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02/07/2007: "hate the dentist? learn origami"

One of my molars has been sensitive to pressure for the past couple of months. A few weeks ago it escalated into a temperature sensitivity as well, so I finally got around to seeking dental help. My first appointment didn't really do much - they took some x-rays, and gave me a week's worth of antibiotics to see if it was an infection. No dice there. So last night I came in for my follow-up, where they finally diagnosed it as a cracked tooth.

While I was glad for the diagnosis and am now enjoying chewing on both sides of my mouth with no temperature or pressure sensitivity, I don't exactly enjoy being in the dentist's chair. I noticed that my heart was pounding and my hands were shaking. Thankfully, I figured out how to occupy myself to the point that I became very relaxed: I did some origami.

I've always enjoyed origami, but my knowledge of it waxes and wanes over the years. I only just recently re-taught myself how to fold a paper crane. It's hard to believe I forgot, I've done so many over my lifetime. Regardless, I know enough to be able to keep busy with a square piece of paper when need be.

While waiting for my freezing to take effect, I noticed a pad of square sticky notes on the desk in the room. When an assistant came by I asked if I could have a piece. I figured folding a crane without being able to look at what I'm doing (and doing it with a sticky note) would prove enough of a distraction for me. Sure enough, it was!

Boy, doing origami without looking sure makes things interesting. I couldn't have asked for a better way to keep my attention on something other than what was going on inside my mouth. Just try folding a square in half along two axes and then along two diagonals, with only your fingertips to tell you when all the edges and vertices are aligned. Sticky notes aren't exactly the biggest pieces of paper, either, which added to the challenge. Regardless, between the start of drilling and final shaping of the filling, I managed to produce two cranes, a box, and one other creation I don't have a name for but that pretty much every grade school child knows how to make as a "fortune teller".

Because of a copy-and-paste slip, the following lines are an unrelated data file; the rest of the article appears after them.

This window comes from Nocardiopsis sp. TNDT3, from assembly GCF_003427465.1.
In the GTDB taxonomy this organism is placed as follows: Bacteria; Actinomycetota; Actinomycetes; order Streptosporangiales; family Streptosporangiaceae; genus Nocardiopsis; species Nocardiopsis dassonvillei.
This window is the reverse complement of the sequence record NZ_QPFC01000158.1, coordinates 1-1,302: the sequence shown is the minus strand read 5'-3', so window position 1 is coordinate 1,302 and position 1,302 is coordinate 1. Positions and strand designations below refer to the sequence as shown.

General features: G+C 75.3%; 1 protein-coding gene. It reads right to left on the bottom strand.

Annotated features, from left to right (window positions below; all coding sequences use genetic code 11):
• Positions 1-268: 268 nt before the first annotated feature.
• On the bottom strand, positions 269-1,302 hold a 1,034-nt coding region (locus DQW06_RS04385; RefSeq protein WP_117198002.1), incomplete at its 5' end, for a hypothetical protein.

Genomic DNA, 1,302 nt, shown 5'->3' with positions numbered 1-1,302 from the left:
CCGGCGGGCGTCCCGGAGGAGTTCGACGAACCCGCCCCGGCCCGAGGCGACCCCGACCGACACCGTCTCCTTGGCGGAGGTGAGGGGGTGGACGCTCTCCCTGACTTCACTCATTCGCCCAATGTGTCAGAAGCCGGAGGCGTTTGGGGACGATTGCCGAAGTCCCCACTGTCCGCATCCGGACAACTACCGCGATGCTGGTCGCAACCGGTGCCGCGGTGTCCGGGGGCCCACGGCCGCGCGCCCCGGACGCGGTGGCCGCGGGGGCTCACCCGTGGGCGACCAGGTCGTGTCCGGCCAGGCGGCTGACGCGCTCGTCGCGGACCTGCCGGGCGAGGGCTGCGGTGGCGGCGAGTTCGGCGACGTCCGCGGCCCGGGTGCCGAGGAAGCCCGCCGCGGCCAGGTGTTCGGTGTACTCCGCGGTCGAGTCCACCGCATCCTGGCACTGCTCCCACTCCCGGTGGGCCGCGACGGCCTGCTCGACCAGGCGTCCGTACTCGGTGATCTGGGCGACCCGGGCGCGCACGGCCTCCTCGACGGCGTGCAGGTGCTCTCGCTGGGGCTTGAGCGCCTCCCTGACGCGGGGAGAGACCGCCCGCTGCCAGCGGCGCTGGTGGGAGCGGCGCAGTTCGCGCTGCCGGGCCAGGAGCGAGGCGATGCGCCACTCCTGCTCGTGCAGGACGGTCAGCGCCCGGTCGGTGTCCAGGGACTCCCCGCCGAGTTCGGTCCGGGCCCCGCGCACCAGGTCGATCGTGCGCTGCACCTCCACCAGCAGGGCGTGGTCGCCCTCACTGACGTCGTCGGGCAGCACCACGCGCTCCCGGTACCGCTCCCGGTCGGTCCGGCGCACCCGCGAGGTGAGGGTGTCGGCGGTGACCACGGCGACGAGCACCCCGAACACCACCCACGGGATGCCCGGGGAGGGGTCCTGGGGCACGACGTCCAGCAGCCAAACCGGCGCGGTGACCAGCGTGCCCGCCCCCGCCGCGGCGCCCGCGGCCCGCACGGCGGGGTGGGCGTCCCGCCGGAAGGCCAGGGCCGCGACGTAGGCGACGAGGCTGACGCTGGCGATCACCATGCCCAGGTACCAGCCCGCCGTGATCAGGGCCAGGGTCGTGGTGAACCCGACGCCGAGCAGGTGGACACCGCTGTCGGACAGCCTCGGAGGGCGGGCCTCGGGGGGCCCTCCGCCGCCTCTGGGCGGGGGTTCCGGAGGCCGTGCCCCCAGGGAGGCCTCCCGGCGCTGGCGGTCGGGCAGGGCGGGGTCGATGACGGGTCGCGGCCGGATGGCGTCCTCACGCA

At the start of it all, my hands were shaking and my heart was pounding. When the dentist was all done with me, I was bordering on sleepy, and had to rev myself up a bit to get out of the chair and out the door. So if you hate visiting the dentist, allow me to suggest learning a bit of origami, and taking a pad of sticky notes (square ones, obviously) with you. Heck, make paper planes if you have to, it's better than freaking out listening to the drilling going on inside your head.

Replies: 1 Comment

on Friday, February 9th, Auntie Meow said

Hi Andrew,

I just wiggle my toes - especially during the freezing procedure. I figure that focusing my attention on that part of my body farthest away from my mouth will make me less likely to tense up and hopefully the needle will be less likely to encounter a tight muscle - achhhhhhhhhhhh!!!!! Really glad that you got that problem fixed up.

Take care and God bless
Auntie Meow

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